Making ESPN's expanded coverage a pivotal moment

ESPN's Quint Kessenich interviews Oklahoma State coach John Smith (Photo/Tony Rotundo,

Opportunity is stepping onto the college wrestling mat. And whether the wrestling community can score here could be the difference in going forward or going backward when it comes to growth of the sport.

ESPN's coverage of the NCAA Division I Wrestling Championships has grown from short highlight clips to a 90-minute, tape-delayed broadcast to every-mat-of-every-session coverage in just 22 years. The jump to covering every session either on broadcast television or live streaming happened just 14 years ago. Now wrestling is poised to make another leap -- three days of programming on the network's main channel, ESPN.

That's great news for the sport, but don't kid yourself. It didn't come about because wrestling is suddenly the sport of choice for casual fans.

John Vassallo, ESPN's senior coordinating producer, admits the timing worked well with the channel's schedule. "It's really more of a function of our programming window availability than anything." Translation: other networks have basketball contracts locked up and ESPN had a hole to fill.

But ESPN's wrestling coverage can still be considered a success story. Last year's TV coverage reached 8 million people. Jim Gibbons, ESPN commentator and former collegiate wrestler and coach, said of the coverage, "It's made all parties happy." That means ESPN is able to sell the product to advertisers.

And there's a thirst for the digital product. The live streaming portion of the coverage is highly successful. In 2016 the digital consumption on Saturday night was up 41 percent from just the year before.

So here's the challenge for all segments of the wrestling community. Take the gift of expanded coverage and make it something a sports fan who's flipping through the channels will stop to watch.

It can be done. Even Vassallo, who by his own admission is a "lacrosse guy", acknowledges that to know wrestling is to love wrestling. "It's my favorite time of the year and I would have never guessed that when I was assigned to the sport ten years ago," he said.

But everyone has to do their part.

Here's what ESPN said it's doing. They use graphics that explain the basics. Things such as what is a takedown or what is a reversal. They also mic the officials in the semifinals and finals so viewers can hear the instructions to the wrestlers. But Vassallo realizes it's a delicate balance between educating the casual fan and satisfying the avid fan. He describes it as, "a sport we're still trying to figure out how best to cover."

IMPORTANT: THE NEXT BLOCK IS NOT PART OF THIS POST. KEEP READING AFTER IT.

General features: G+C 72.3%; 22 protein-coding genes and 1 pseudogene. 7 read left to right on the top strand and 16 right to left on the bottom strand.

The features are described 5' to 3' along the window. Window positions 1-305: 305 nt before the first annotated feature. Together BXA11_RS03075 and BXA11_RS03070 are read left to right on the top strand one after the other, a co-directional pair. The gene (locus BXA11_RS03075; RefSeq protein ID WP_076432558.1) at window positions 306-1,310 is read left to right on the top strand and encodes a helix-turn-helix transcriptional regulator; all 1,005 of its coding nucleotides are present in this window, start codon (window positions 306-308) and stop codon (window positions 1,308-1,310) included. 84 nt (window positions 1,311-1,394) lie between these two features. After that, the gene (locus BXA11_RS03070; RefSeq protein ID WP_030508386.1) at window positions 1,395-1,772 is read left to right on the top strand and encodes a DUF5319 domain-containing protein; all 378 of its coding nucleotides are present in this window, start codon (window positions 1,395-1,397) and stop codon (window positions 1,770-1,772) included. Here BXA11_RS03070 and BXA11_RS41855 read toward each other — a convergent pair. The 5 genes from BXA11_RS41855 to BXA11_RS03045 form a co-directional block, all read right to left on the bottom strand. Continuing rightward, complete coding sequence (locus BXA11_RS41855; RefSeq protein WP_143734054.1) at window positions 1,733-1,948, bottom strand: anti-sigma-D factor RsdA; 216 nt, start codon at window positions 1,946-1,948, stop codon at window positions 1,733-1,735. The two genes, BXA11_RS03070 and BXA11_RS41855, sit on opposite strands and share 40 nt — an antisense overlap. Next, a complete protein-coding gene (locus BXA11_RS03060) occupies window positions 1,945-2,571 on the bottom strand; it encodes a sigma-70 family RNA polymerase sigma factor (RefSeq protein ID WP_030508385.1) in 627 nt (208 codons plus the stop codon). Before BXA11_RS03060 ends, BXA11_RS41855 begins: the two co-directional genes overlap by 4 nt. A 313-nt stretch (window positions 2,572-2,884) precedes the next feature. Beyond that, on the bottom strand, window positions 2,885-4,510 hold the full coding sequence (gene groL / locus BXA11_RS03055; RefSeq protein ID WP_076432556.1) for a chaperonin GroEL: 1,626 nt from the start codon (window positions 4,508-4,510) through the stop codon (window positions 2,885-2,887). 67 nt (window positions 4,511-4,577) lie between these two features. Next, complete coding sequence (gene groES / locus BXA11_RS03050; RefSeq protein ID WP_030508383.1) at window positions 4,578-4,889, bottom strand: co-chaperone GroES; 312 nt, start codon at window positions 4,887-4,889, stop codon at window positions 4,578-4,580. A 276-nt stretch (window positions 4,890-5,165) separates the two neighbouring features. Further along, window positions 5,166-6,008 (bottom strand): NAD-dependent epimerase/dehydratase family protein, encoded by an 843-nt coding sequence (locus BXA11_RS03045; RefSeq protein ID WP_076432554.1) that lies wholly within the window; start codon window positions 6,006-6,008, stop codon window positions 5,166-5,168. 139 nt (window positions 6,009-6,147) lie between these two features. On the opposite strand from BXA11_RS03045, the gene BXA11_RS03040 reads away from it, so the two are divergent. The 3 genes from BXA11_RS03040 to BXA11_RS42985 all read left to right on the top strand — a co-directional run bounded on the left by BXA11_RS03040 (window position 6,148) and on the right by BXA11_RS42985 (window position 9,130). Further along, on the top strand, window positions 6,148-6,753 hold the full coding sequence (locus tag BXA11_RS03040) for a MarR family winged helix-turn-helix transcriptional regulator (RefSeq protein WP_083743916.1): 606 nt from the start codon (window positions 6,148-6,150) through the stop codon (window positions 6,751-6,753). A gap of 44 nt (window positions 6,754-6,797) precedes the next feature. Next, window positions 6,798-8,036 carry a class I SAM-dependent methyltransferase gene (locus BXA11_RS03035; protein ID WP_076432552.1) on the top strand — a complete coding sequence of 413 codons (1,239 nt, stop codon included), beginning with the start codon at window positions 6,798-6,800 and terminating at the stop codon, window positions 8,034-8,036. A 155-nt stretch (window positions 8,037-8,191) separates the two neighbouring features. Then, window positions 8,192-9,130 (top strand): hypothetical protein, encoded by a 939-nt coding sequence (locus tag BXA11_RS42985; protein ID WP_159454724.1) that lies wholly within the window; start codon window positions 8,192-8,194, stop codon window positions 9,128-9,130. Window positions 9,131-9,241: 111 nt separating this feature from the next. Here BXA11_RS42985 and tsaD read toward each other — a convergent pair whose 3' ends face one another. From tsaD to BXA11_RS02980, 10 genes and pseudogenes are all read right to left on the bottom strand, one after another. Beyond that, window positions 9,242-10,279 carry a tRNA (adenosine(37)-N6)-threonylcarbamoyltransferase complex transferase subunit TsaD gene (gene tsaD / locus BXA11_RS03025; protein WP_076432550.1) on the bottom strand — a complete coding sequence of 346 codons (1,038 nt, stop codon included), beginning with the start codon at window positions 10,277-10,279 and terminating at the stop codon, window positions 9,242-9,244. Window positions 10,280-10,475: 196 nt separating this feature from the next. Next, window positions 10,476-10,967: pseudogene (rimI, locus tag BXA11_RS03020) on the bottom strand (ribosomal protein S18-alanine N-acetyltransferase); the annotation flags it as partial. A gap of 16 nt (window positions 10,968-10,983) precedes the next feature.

Gibbons, a 1981 NCAA champion wrestler and 1987 NCAA champion coach, noted that ESPN dedicates the resources to telling the back story of the athletes. "To walk away as NCAA champion is not about the tournament and the titles. It's about the pursuit of that and the emotions involved."

The wrestlers and coaches know what they need to do and they come ready every year -- no worries there.

The referees play a big role. Are they going push the pace, force the action? If so, that means call stalling early and often. Wrestlers and coaches get the message when refs do that. If they fear the stall call many will wrestle differently, more aggressively and in general, that leads to more exciting matches.

Fans need to pack the place. The attendance record for the championships is 113,000 and change, set in 2015 at the same venue being used this year, Scottrade Center in St. Louis. That's close to its capacity for 6 sessions, but not quite. Let's break that record.

One Iowa fan said recently, "The atmosphere is incredible (at NCAAs). You don't get that on TV."

Well, if the crowd is even more loud and the atmosphere even more incredible that can translate to a more exciting broadcast, not to mention it's more fun for the folks who are there.

And for those who can't attend, there's power in watching in real time. Television networks still sell ads based on ratings and those ratings are directly tied to people tuning in.

And finally there's the NCAA. It has a job to do too. As Anthony Holman, NCAA Associate Director of Championships and Alliances said, "We want to continue to explore how to better tell the stories of the student athletes, how to tell the excitement of wrestling and how to simplify it for the casual fan."

Opportunity is ready to wrestle. Let's make sure the mat it's standing on is a welcome mat.


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ThistenII (1) about 2 years ago